ATHENS OF AMERICA: A Play in Two Acts with and Epilogue is inspired by and loosely based upon, Il giaco delle parti (Rules of the Game) by Luigi Pirandello (1867-1936). Set in a popular Italian neighborhood simply known as: Boston’s North End, Athens of America explores marital betrayal, worshipful jealousy and boyhood rivalry. Midst Emily Dickenson, foreboding Latin phrases, the paranormal and pious ritual, this new work unites the immortal leitmotifs of classic Pirandellian drama. Here, illusion, hope, individualism and psychological exploitation meet head-on with Jim Morrison, NASA, art galleries and the meticulous niceties of gourmet cooking. The play’s entire ensemble is persistently gripped by the trials of bewildered identities, contrived fantasies and the outcomes of their own distorted self-images. In this new play, we immediately recognize how oftentimes our own sense of self may solely exist in relation to others and their own premeditated and controlling cosmologies. Each character is habitually trapped by shifting facets of overwhelming desire, ones shrouding themselves in a consuming abyss of delusion, deceit and duplicity. This is a play of verbal pretext, ominous revelation and ultimate tragic vengeance.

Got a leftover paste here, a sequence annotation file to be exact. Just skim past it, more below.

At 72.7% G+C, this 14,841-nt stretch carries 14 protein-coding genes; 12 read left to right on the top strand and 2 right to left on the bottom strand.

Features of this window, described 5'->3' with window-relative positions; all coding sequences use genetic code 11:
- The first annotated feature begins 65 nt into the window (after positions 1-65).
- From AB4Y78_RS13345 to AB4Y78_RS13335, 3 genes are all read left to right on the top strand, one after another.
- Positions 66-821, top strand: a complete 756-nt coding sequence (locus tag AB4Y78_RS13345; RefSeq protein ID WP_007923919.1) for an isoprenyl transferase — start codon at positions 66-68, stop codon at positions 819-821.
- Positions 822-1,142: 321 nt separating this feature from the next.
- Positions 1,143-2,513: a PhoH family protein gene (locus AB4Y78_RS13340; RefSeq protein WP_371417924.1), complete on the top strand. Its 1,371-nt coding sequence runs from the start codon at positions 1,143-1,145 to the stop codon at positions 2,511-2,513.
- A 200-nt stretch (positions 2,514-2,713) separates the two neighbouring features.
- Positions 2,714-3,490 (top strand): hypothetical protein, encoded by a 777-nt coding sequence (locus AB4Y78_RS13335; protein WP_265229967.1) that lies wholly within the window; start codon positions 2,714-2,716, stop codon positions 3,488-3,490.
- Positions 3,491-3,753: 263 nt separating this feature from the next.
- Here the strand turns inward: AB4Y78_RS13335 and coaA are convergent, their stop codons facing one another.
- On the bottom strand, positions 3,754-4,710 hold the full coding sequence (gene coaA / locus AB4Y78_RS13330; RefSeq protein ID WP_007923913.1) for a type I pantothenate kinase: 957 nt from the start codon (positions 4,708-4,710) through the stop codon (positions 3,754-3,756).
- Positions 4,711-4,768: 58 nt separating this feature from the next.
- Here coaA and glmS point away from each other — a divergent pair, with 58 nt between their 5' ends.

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A lesser known moniker for the city Boston is “The Athens of America”, used mainly in literary circles during the first half of the 20th Century. One of the alleged sources is to be found in a letter written in 1764 by Samuel Adams (along with many other suspected sources of imprecise origin.)
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“Just to be in Boston, in Cambridge, on a Monday night was very horrifying to me. It frightens me . . . All the stores closing up by 5 or 6, coffeehouses being open maybe until 11, just the sense that the world shuts down and you're left with yourself.” –Ann Douglas